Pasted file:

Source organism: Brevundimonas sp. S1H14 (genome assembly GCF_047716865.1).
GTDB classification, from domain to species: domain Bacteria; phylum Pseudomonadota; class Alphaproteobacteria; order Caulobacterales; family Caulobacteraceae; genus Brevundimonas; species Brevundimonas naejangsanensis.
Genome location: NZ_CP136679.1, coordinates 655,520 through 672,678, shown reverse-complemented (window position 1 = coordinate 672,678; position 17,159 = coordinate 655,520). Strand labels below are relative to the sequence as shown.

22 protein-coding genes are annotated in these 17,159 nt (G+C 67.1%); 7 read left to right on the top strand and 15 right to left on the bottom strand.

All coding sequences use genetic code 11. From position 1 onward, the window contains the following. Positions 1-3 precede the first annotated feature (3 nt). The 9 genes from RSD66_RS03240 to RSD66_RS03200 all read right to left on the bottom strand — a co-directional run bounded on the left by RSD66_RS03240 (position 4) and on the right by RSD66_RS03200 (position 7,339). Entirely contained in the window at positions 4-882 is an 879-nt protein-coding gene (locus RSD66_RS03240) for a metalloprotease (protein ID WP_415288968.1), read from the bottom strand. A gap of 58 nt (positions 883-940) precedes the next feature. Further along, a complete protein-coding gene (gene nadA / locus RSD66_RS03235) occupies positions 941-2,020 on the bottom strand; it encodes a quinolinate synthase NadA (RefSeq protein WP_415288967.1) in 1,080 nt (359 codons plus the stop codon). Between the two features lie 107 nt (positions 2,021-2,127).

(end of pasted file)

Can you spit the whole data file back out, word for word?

Source organism: Brevundimonas sp. S1H14 (genome assembly GCF_047716865.1).
GTDB classification, from domain to species: domain Bacteria; phylum Pseudomonadota; class Alphaproteobacteria; order Caulobacterales; family Caulobacteraceae; genus Brevundimonas; species Brevundimonas naejangsanensis.
Genome location: NZ_CP136679.1, coordinates 655,520 through 672,678, shown reverse-complemented (window position 1 = coordinate 672,678; position 17,159 = coordinate 655,520). Strand labels below are relative to the sequence as shown.

22 protein-coding genes are annotated in these 17,159 nt (G+C 67.1%); 7 read left to right on the top strand and 15 right to left on the bottom strand.

All coding sequences use genetic code 11. From position 1 onward, the window contains the following. Positions 1-3 precede the first annotated feature (3 nt). The 9 genes from RSD66_RS03240 to RSD66_RS03200 all read right to left on the bottom strand — a co-directional run bounded on the left by RSD66_RS03240 (position 4) and on the right by RSD66_RS03200 (position 7,339). Entirely contained in the window at positions 4-882 is an 879-nt protein-coding gene (locus RSD66_RS03240) for a metalloprotease (protein ID WP_415288968.1), read from the bottom strand. A gap of 58 nt (positions 883-940) precedes the next feature. Further along, a complete protein-coding gene (gene nadA / locus RSD66_RS03235) occupies positions 941-2,020 on the bottom strand; it encodes a quinolinate synthase NadA (RefSeq protein WP_415288967.1) in 1,080 nt (359 codons plus the stop codon). Between the two features lie 107 nt (positions 2,021-2,127).